I own likewise, that the veneration of relics appeared in this diocese from before the end of the fourth century, and since that, by little and little, got strength there, as it is customary for human inventions to attain to their full growth by degrees. The piety of the primitive Christians contented themselves with burying the bodies of believers and martyrs, and at their interment solemnly blessed God that he had taken them to his peace and refreshment. When the Church found themselves under persecution, they met together in the churchyards, or burying-places which gave occasion to the Pastors to discourse to the faithful, concerning the constancy of the martyrs: afterwards they celebrated the Eucharist upon their very tombs: and some time after, towards the end of the fourth century, they brought in a custom, not to consecrate any church, without putting first some relies of martyrs under the altar. This is what we find was practiced by St. Ambrose, with so much pomp, in reference to the relics of St. Gervasius and St. Pro-tasius, and which he believed founded upon a revelation. In process of time, they took care to fill the churches with the bodies of martyrs, those of whom no relics were to be found being in a manner quite forgot. They followed herein a Pagan opinion, which supposeth the souls of the deceased to be tied to their graves. They took occasion to consider the prayers made to God in the presence of these tombs, as being made in the communion of the martyrs there present. They wished that these believers, being delivered from temptations, might intercede, together with them, by an act of their first charity: and so, by little and little, they began to address their prayers to them themselves. Matters stood thus, when the famous Bishop of Turin set himself against these innovations with a great deal of vigor and zeal, founded upon the doctrine of Scripture, and upon the opinions of St. Austin.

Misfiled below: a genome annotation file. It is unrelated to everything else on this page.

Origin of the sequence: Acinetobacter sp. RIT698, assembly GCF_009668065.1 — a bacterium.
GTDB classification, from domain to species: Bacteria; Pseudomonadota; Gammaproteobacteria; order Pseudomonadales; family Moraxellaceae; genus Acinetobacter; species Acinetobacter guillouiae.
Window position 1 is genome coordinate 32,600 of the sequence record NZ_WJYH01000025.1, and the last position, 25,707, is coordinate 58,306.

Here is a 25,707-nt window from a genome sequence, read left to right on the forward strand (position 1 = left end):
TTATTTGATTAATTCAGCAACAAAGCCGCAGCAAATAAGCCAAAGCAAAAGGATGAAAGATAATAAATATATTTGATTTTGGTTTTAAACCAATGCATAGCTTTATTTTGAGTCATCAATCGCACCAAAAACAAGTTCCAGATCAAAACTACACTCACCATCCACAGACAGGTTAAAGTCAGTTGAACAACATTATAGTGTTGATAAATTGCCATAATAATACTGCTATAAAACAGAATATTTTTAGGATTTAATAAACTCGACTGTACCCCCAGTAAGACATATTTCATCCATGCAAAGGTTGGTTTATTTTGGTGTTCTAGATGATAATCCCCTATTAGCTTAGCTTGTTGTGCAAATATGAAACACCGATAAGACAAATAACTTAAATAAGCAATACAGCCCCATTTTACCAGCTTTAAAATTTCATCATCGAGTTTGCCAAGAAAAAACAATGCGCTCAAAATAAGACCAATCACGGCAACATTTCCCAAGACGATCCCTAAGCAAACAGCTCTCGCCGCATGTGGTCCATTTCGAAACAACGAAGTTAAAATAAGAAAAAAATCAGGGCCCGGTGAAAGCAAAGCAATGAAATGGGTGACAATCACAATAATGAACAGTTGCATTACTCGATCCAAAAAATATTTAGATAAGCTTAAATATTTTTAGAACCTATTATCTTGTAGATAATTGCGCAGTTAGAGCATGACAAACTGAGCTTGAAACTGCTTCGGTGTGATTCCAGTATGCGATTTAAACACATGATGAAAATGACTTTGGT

As for what concerns their fasts, I do own, that besides that fast which was anciently observed before Easter, from the fourth century, there have been some other fasts fixed to certain days, as were those that were kept on the same account with the former, for the solemn Baptism of the Catechumeni; those which accompanied the ordination of the Ministers of the Church, and some others. But, first, we are to observe, that the Church in those times did not make a meritorious and satisfactory work of fasting, as it has been made some ages since. Secondly, We cannot deny but that they were kept then in good earnest, they consisting in a total abstinence from eating or drinking; whereas at present they consist only in a distinction of meats. Thirdly, That after all that can be said, the Church then considered fasting only as an indifferent action, which was to be backed and seconded by the motion of a true contrition and humility, without which it could not be well pleasing to God; which is quite contrary to what has been conceived of it in these later times.